A search continued on Sunday for a gunman who shot two Los Angeles County sheriff’s deputies multiple times, wounding them critically, as they sat in their parked patrol car, the authorities said.
The officers were shot at the M.L.K. Transit Center, a Metro station in Compton, around 7 p.m. local time on Saturday, the authorities said. The Sheriff’s Department said on Twitter that the deputies had been “ambushed.”
The deputies, a man, 24, and a woman, 31, who is the mother of a 6-year-old boy, were taken to a hospital, where they underwent surgery, department officials said. Alex Villanueva, the Los Angeles County sheriff, said the two deputies were sworn into office 14 months ago.
Both were out of surgery and were recovering in the hospital on Sunday afternoon, a spokeswoman for the Sheriff’s Department said.
The department posted a video to its Twitter feed showing the gunman approaching the passenger side of the car from behind, firing several rounds and then running away.
The gunman, a Black male between 28 and 30 years old, was wearing dark clothing, the Sheriff’s Department said in a news release, offering a $100,000 reward for information that leads to an arrest and conviction. The gunman was last seen in a black four-door sedan heading north on Willowbrook Avenue.
Reginald Jones-Sawyer, a California state assemblyman from South Los Angeles, called the shootings “an unprovoked, cowardly act.”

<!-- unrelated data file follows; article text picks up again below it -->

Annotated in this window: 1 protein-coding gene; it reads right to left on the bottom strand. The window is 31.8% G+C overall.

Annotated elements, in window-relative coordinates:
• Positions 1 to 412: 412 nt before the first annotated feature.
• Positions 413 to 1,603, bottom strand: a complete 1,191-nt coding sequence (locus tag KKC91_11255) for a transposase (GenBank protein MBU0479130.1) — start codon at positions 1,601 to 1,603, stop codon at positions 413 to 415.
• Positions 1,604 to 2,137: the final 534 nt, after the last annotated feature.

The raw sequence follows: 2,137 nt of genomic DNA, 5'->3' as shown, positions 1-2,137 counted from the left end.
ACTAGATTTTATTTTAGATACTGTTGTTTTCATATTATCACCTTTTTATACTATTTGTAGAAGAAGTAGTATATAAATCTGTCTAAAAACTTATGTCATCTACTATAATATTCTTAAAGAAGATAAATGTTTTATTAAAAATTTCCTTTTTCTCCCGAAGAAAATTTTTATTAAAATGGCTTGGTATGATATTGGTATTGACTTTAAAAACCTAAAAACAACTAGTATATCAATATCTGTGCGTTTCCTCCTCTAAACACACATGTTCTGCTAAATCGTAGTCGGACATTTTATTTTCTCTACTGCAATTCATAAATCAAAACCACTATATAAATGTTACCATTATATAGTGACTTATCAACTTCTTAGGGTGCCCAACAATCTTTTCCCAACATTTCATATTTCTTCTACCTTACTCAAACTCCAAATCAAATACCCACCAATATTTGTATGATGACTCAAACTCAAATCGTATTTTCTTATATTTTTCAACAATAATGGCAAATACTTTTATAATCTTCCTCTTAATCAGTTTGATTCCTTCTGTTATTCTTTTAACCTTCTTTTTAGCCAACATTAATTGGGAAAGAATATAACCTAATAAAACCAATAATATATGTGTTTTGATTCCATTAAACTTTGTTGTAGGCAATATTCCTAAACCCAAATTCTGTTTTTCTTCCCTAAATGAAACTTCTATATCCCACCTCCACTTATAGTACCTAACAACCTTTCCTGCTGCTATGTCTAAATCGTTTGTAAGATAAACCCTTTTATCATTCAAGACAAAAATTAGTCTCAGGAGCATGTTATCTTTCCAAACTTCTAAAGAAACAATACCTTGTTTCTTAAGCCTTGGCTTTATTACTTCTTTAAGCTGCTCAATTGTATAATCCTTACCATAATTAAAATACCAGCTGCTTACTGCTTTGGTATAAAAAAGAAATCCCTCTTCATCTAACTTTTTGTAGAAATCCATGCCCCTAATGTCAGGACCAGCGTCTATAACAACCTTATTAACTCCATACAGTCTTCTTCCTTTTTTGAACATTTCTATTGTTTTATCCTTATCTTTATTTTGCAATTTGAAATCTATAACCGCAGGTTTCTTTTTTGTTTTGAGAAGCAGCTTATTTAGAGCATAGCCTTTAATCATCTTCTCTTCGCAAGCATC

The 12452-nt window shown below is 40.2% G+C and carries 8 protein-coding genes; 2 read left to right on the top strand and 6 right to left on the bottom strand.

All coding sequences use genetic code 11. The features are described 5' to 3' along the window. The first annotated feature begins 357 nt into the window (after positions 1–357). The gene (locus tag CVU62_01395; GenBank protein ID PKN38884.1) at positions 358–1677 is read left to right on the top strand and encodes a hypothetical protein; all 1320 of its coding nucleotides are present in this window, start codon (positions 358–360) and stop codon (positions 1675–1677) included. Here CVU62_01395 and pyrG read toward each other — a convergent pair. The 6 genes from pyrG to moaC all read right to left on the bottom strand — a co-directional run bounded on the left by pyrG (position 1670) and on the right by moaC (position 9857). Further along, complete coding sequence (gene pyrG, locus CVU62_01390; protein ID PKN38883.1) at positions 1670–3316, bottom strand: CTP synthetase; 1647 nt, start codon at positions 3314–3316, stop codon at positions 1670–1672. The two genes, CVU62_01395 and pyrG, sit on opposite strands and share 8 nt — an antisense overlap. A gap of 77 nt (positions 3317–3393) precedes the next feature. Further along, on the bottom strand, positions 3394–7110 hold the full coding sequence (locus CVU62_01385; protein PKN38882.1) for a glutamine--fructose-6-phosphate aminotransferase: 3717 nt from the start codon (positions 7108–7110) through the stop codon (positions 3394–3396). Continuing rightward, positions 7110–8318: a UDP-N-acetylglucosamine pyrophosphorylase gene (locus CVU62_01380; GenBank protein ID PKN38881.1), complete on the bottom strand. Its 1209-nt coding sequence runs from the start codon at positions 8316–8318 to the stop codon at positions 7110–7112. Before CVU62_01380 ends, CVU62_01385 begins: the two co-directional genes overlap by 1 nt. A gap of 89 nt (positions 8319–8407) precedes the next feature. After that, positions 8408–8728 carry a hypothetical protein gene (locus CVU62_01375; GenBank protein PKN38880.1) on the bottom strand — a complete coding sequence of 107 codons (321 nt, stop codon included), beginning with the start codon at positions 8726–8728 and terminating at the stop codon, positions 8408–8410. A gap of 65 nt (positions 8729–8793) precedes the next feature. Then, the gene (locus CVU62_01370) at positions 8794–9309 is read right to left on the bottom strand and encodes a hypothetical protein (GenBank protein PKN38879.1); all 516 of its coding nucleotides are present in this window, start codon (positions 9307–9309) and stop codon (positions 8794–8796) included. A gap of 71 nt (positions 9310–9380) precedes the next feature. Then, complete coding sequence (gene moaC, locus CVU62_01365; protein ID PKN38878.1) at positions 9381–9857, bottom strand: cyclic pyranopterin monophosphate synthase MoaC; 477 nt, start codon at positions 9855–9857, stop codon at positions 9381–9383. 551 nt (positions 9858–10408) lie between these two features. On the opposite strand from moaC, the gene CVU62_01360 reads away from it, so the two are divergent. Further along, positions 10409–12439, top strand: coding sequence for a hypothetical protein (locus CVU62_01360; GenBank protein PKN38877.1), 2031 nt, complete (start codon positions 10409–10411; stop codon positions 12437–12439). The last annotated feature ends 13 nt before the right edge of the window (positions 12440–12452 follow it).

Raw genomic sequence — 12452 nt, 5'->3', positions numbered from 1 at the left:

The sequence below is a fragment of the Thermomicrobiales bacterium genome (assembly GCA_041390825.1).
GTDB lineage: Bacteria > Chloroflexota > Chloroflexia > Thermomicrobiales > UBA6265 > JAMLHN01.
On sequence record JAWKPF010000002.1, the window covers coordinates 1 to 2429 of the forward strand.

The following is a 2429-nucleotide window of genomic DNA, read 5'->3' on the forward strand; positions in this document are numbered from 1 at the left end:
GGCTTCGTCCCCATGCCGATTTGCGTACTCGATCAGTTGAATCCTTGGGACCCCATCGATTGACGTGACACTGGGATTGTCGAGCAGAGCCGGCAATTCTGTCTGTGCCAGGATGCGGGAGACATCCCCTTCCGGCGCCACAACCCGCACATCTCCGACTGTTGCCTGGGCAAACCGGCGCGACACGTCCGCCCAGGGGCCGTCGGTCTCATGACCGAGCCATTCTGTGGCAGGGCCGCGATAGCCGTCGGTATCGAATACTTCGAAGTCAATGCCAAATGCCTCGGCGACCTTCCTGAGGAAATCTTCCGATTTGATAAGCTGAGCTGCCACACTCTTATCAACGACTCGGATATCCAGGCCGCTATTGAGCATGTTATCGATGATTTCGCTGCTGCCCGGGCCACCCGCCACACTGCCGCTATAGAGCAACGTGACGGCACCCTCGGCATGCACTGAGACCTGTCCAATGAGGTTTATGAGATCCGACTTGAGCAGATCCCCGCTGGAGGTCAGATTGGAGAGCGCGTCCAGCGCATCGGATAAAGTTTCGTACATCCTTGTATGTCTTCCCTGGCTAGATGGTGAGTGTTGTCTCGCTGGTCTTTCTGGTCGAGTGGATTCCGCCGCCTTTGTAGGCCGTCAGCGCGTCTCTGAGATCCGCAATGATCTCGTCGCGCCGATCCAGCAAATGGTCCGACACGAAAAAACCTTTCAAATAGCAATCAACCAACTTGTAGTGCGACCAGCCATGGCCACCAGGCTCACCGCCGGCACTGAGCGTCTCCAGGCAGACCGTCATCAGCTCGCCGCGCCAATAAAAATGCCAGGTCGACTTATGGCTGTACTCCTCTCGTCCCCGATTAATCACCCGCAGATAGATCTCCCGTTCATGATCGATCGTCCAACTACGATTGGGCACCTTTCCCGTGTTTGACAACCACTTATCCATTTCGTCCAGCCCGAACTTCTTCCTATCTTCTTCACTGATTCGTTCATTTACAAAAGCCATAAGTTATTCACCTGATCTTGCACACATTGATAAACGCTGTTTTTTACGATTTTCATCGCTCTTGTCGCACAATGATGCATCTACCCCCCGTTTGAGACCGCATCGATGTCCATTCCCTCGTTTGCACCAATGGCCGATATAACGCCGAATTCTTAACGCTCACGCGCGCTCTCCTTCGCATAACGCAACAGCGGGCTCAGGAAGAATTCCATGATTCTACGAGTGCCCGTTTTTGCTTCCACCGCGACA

No suspected motive was given. Sheriff Villanueva, in comments to reporters late Saturday, spoke obliquely about attitudes toward the police.
“This is just a sober reminder that this is a dangerous job and you know actions, words have consequences, and our job does not get any easier because people don’t like law enforcement,” he said.
President Trump, who has been attempting to use scenes of violent protests and attacks on police officers to portray himself as a voice of law and order, retweeted the shooting video early Sunday, saying, “Animals that must be hit hard!”
Former Vice President Joseph R. Biden Jr., the Democratic presidential nominee, called for justice after the shooting. “This cold-blooded shooting is unconscionable and the perpetrator must be brought to justice,” he said on Twitter on Sunday morning. “Violence of any kind is wrong; those who commit it should be caught and punished.”
According to the F.B.I., 44 police officers were killed by gunfire while on duty last year, up from a low of 38 in 2015 and down from a peak of 63 in 2011 in the past decade. A study published last year in the journal of Criminology and Public Policy found that line-of-duty deaths of officers declined by 75 percent between 1970 and 2016.
Sheriff Villanueva said he was angered to see two deputies attacked as they were doing their job to protect train passengers.
“Seeing somebody just walk up and just start shooting them, it pisses me off,” he said. “It dismays me at the same time. There’s no prettier way to say it.”
Later in the evening, a few protesters gathered outside the hospital where the deputies were being treated, blocking a driveway leading to the emergency department. The Sheriff’s Department said that at least one of the protesters said he hoped the deputies would die.
Sheriff’s deputies arrested a reporter who was covering the shootings, Josie Huang of the public radio station KPCC and the website LAist. Deputy Morgan Arteaga, a Sheriff’s Department spokeswoman, said Ms. Huang had been arrested on charges of obstructing officers.
“This kind of treatment of a respected L.A. journalist is disturbing,” Ms. Huang’s colleague Frank Stoltze said on Twitter.
Nicholas Bogel-Burroughs and Austin Ramzy contributed reporting.